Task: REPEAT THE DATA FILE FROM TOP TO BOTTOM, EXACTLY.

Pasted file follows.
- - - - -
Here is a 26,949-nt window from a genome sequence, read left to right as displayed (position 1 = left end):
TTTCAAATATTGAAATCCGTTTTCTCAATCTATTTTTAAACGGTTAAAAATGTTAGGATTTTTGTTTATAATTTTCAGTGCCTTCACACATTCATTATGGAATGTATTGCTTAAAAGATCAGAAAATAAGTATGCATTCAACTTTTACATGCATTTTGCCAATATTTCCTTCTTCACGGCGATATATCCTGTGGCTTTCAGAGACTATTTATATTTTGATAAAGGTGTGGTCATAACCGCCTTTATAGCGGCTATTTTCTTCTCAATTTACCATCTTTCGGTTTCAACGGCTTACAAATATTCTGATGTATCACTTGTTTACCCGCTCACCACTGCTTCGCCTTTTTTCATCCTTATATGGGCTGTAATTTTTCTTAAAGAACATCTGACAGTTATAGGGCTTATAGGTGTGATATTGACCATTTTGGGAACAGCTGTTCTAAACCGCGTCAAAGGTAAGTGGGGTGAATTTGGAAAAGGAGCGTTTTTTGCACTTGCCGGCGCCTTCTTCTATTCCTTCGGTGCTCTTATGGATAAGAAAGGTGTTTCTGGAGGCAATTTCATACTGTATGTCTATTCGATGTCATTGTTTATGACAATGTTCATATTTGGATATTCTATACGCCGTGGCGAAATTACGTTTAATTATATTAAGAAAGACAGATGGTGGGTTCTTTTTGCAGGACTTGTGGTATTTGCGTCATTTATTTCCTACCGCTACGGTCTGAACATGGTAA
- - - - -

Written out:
Here is a 26,949-nt window from a genome sequence, read left to right as displayed (position 1 = left end):
TTTCAAATATTGAAATCCGTTTTCTCAATCTATTTTTAAACGGTTAAAAATGTTAGGATTTTTGTTTATAATTTTCAGTGCCTTCACACATTCATTATGGAATGTATTGCTTAAAAGATCAGAAAATAAGTATGCATTCAACTTTTACATGCATTTTGCCAATATTTCCTTCTTCACGGCGATATATCCTGTGGCTTTCAGAGACTATTTATATTTTGATAAAGGTGTGGTCATAACCGCCTTTATAGCGGCTATTTTCTTCTCAATTTACCATCTTTCGGTTTCAACGGCTTACAAATATTCTGATGTATCACTTGTTTACCCGCTCACCACTGCTTCGCCTTTTTTCATCCTTATATGGGCTGTAATTTTTCTTAAAGAACATCTGACAGTTATAGGGCTTATAGGTGTGATATTGACCATTTTGGGAACAGCTGTTCTAAACCGCGTCAAAGGTAAGTGGGGTGAATTTGGAAAAGGAGCGTTTTTTGCACTTGCCGGCGCCTTCTTCTATTCCTTCGGTGCTCTTATGGATAAGAAAGGTGTTTCTGGAGGCAATTTCATACTGTATGTCTATTCGATGTCATTGTTTATGACAATGTTCATATTTGGATATTCTATACGCCGTGGCGAAATTACGTTTAATTATATTAAGAAAGACAGATGGTGGGTTCTTTTTGCAGGACTTGTGGTATTTGCGTCATTTATTTCCTACCGCTACGGTCTGAACATGGTAA